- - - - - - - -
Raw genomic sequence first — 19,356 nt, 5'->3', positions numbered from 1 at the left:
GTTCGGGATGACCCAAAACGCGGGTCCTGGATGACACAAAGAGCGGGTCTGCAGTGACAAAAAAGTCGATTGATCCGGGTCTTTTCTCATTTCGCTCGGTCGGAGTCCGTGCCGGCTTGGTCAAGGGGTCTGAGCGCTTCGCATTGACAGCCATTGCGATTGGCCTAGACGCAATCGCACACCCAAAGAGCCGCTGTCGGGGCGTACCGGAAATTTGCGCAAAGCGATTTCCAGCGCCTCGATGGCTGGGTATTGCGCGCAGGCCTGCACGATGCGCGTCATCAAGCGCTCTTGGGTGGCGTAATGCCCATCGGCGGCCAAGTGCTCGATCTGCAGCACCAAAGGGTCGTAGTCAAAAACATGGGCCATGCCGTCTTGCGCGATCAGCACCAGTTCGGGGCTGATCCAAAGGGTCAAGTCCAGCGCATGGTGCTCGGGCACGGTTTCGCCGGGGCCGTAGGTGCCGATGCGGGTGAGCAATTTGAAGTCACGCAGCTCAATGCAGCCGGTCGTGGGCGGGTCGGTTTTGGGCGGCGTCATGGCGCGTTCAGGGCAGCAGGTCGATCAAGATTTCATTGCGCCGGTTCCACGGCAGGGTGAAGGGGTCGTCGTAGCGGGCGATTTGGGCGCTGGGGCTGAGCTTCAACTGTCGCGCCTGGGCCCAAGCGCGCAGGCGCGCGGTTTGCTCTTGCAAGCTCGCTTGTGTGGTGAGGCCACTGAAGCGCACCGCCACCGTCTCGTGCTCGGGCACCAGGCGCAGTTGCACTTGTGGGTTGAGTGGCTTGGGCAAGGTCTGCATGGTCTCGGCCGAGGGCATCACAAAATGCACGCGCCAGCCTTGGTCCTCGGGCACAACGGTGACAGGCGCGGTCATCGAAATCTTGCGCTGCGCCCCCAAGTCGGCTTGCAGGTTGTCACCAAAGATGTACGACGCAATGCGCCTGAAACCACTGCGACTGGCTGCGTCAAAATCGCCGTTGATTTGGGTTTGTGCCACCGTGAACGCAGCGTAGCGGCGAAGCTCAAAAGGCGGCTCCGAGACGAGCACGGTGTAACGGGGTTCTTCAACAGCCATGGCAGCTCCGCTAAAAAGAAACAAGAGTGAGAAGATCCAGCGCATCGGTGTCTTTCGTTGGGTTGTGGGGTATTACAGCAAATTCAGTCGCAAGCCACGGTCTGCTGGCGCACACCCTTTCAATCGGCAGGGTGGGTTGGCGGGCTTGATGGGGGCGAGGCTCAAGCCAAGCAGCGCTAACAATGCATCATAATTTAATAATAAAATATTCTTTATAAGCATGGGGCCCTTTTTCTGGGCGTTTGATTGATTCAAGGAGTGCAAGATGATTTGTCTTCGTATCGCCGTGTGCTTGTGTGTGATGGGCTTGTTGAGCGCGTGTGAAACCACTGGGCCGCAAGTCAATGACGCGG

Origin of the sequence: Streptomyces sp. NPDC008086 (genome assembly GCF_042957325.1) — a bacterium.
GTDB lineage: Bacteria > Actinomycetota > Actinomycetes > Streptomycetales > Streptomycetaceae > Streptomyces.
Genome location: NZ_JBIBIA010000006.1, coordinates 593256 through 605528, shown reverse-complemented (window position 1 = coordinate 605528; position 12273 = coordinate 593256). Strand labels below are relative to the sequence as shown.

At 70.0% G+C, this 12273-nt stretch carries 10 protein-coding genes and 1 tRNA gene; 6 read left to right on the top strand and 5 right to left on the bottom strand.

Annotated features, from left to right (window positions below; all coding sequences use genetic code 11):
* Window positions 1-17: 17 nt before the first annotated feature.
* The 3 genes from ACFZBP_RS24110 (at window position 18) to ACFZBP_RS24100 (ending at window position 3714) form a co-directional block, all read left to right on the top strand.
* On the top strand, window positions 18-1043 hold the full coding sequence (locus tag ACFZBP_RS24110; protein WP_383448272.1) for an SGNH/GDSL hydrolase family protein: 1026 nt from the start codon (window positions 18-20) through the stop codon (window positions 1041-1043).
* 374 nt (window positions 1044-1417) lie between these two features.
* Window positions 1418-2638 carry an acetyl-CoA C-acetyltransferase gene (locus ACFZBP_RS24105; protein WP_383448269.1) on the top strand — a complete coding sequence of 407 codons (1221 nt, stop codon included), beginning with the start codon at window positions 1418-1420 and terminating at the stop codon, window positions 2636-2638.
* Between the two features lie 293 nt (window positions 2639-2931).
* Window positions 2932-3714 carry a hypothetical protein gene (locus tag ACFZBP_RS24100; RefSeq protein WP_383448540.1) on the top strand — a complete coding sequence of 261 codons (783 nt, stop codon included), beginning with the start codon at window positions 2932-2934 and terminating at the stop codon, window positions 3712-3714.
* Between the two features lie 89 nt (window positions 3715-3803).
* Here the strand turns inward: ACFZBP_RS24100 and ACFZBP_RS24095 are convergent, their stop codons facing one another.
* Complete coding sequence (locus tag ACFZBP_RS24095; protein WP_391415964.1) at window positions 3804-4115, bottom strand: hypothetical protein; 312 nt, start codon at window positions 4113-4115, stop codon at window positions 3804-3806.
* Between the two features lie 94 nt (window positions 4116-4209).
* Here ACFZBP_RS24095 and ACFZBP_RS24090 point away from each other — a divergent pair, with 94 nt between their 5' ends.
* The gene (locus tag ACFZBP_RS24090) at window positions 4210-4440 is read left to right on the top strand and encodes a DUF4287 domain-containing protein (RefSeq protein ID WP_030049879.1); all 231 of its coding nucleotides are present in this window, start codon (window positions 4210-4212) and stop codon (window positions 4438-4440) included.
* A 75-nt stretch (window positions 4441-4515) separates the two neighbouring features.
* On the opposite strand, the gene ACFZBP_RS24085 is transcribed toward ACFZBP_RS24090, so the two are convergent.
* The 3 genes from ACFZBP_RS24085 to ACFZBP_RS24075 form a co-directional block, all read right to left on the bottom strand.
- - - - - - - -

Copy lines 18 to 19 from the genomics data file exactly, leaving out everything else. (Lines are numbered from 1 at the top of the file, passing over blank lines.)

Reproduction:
* Between the two features lie 94 nt (window positions 4116-4209).
* Here ACFZBP_RS24095 and ACFZBP_RS24090 point away from each other — a divergent pair, with 94 nt between their 5' ends.